Hearing and vision impaired students learn earth science in a sandbox

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GOODING, Idaho (KMVT/KSVT) - At first sight, it may look like just an ordinary sandbox, but once you turn on the program it becomes alive.

It's a three dimensional augmented reality sandbox, which helps the students at the Idaho Educational Services for the Deaf and the Blind engage in land formation with a hands-on experience.

"It helps them to understand in a way that's much more concrete than just explaining it to them or showing them a picture," said Sharlyn White Jackson, the librarian of the school.

The program was developed by scientists at the University of California, Davis.

A motion sensing camera — otherwise known as a Kinect — detects activity in the sandbox and transfers the data to a simulation and visualization software. The software then processes the data and sends a command to the projector that highlights the surface of the sand.

"Just looking at a topo map, they're not going to get that same information," explained Jackson."But basically, it's a 3-D topo map that makes all of these land forms available for them to understand because they can touch and feel it."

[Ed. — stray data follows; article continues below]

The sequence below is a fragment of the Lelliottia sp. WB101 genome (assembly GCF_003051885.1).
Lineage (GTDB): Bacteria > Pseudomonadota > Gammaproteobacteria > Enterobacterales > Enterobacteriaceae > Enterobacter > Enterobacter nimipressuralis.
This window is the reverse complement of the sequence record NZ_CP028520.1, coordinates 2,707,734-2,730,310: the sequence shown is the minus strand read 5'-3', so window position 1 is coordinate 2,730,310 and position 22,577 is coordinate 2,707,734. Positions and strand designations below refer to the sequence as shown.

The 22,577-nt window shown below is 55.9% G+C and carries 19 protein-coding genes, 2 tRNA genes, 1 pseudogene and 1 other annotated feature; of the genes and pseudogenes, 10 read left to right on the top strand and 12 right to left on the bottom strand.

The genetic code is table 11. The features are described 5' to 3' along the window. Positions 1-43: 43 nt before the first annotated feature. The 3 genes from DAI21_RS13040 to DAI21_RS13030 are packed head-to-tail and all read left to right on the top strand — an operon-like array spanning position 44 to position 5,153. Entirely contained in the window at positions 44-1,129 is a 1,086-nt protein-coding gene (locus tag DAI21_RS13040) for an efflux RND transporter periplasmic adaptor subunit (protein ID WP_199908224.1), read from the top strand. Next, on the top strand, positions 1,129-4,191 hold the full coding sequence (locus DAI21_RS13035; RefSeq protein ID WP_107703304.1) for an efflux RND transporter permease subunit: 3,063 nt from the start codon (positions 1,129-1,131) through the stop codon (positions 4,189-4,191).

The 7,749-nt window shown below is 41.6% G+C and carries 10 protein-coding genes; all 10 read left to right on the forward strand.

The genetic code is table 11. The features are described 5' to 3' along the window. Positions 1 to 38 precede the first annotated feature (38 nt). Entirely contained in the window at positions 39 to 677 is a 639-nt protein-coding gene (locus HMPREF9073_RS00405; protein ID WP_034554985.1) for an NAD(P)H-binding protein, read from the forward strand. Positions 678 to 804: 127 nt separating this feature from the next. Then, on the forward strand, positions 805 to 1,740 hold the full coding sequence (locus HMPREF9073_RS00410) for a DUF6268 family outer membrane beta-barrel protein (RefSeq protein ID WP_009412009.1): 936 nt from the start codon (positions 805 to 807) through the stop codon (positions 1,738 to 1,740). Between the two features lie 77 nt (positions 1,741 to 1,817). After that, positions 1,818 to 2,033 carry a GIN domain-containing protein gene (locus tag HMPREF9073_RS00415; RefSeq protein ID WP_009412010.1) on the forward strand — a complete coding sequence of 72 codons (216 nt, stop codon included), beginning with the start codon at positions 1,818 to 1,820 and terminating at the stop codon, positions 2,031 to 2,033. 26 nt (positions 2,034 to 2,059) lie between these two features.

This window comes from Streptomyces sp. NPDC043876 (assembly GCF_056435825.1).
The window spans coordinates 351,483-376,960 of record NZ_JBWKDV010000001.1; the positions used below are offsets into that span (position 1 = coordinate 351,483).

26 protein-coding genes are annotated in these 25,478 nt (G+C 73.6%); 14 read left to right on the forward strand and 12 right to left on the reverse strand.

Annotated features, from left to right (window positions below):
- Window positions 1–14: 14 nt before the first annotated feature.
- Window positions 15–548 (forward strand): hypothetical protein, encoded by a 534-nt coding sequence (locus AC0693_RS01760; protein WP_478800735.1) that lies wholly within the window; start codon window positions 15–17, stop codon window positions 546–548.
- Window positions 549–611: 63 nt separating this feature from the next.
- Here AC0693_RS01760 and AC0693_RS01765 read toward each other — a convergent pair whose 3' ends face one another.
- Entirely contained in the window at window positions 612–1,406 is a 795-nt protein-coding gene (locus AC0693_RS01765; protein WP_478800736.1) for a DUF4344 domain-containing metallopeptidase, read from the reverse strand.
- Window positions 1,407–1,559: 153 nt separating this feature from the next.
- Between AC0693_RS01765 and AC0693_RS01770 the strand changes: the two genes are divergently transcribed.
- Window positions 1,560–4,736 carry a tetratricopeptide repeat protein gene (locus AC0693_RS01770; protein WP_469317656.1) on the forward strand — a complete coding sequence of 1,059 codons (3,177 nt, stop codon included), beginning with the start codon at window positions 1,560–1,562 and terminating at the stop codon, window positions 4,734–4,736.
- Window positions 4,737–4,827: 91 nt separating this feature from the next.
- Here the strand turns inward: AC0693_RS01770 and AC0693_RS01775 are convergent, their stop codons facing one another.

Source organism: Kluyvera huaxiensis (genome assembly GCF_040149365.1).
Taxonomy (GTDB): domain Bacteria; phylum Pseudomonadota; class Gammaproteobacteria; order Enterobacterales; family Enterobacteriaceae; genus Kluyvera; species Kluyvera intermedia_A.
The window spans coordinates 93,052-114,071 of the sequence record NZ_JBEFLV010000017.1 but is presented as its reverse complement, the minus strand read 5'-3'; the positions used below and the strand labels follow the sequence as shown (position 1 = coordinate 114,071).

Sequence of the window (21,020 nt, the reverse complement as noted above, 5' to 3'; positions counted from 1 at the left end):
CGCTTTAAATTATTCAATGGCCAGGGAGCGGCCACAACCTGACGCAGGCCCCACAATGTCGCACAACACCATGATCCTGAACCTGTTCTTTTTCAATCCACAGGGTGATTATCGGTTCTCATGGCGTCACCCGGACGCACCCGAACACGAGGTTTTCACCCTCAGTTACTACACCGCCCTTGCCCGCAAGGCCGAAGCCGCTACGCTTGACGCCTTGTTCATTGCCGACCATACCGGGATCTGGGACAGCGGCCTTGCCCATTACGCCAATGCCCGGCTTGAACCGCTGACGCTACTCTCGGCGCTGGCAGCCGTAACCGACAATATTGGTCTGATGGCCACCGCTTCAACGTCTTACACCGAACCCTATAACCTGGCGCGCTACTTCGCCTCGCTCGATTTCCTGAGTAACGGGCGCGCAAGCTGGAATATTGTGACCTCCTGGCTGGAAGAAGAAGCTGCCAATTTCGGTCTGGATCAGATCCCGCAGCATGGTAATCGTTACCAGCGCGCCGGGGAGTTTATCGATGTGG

This includes creating a volcano that brought excitement to students like Durant Whipple who is vision impaired.

"I was able to feel how mountains are high," Whipple said.

They also learned how to make waterways and add water to a mountain by putting their hand over the surface.

"It was fun to make it rain and see the water as it comes down into the valley," said Natalie Benitez, a hearing-impaired student.

The school acquired the new program from a $10,000 grant awarded by the Monsanto Fund. They become one of the first schools in the state to incorporate it into lesson plans.

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